The other thing that went wrong is that they didn’t maintain a local copy purely for backup purposes. If they had, the whole thing might have been no more than a minor glitch, with the data easily recovered from the backup copy. Instead, they lost a lot of irreplaceable data.
The silver lining in this story is that the company made some major changes in its approach to cloud data, one of which was to have us set up a backup computer in their local environment to which all their cloud data is synched. We back up that computer to a hard drive and keep the contents permanently. So if anyone accidentally deletes something, they can always go to that local archive and retrieve it.
Other Pitfalls of Improper Planning
The example above makes the important point that backup and permissions planning are two aspects of IT planning that are essential in working with cloud data. To these I would add two more: 1) the need to set up logically organized file structures that make it easy to put everything back just like it was in the event of a loss and 2) the need to choose a backup solution that enables you not only to back up data but also to easily restore it if you ever need to.
Many companies that move their data to the cloud fail to set up formal file structures as part of the move. They just start saving things in the cloud – whether that’s in Google Drive, Box or some other cloud repository for their data – and then just sort of hope they’ll remember what goes where and how to find it. At MyITpros, we recommend imposing an organizational structure from the start, and we help a lot of clients with that particular task.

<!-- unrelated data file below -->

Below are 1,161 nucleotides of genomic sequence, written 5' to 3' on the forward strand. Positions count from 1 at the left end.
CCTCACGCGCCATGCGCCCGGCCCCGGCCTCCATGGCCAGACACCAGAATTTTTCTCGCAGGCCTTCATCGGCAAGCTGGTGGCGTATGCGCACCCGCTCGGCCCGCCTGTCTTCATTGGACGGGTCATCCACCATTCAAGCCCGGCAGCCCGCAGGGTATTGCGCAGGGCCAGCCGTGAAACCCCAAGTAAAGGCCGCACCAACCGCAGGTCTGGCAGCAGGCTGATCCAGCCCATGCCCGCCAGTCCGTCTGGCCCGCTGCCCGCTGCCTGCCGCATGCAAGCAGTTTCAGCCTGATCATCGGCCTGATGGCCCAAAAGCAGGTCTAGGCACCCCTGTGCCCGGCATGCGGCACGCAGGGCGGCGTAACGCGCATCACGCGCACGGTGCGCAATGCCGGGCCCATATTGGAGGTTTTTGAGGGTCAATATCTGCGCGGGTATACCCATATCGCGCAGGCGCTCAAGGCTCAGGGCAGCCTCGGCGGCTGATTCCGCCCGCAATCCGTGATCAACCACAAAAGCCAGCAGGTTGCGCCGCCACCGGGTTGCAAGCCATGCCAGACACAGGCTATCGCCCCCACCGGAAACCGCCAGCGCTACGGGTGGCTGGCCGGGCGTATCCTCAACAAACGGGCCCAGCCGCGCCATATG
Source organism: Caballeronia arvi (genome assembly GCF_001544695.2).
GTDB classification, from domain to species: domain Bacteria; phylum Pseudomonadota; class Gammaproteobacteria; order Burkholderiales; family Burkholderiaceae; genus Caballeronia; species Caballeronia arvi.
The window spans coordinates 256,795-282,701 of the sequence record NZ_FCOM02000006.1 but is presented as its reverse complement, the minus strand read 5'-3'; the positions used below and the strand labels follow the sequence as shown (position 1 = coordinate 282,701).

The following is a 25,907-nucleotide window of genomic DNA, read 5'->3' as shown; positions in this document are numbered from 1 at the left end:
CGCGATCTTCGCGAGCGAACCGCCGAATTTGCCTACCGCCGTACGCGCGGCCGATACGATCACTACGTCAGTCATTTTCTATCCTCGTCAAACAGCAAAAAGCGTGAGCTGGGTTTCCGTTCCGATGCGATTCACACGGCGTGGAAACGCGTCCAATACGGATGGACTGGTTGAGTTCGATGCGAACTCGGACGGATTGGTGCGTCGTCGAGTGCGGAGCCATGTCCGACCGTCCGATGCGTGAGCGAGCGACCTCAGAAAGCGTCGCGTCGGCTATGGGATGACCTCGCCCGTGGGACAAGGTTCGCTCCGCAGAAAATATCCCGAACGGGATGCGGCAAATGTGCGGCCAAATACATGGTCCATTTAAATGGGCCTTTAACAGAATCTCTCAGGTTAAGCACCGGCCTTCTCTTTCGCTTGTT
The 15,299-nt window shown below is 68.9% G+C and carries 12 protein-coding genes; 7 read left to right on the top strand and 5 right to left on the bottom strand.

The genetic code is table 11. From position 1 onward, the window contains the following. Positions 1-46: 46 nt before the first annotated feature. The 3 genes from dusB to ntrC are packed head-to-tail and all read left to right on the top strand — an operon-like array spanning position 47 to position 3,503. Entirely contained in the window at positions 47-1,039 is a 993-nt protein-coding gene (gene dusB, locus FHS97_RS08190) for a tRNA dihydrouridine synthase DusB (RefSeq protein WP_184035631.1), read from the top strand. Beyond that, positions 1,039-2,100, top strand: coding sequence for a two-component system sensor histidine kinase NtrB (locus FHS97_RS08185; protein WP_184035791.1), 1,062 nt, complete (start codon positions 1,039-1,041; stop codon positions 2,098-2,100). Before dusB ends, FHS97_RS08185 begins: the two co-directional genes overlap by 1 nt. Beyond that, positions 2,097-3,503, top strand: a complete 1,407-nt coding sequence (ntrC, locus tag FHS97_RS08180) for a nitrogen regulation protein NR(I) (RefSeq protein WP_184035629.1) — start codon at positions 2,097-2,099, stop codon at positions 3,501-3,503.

On the second point, an important consideration when choosing a backup solution for your cloud data – or for any data, for that matter – is how quickly and easily you’ll be able to get your data back if you lose it. At MyITpros, we strongly encourage using an image-based backup, which is basically a snapshot of everything – all the data and the settings associated with it. Then when we do a restore, we can get everything back for the client exactly the way it was (and usually in less than an hour, since we don’t need to update all those settings as part of the process).
There are some lower-cost backup options out there that back up only your data, without the associated permissions, settings, etc. If you’ve ever heard the expression “you get what you pay for,” it really applies here. We had one client that was using this type of solution when their server crashed, and it took one or two entire days to get all their files from the backup website and restore the settings.
If you haven’t given much thought to backup services for your data in the cloud, I hope the anecdotes and information I’ve shared here will persuade you of the importance of backup and other types of IT planning. It’s just as important for your data in the cloud as it is for your local data. We help clients set up backup and other aspects of IT planning in the cloud as part of our Managed Services offering, and we would be happy to be of service if you need us. And, as always, if you have any questions, please contact us.
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Bill McCharen, COO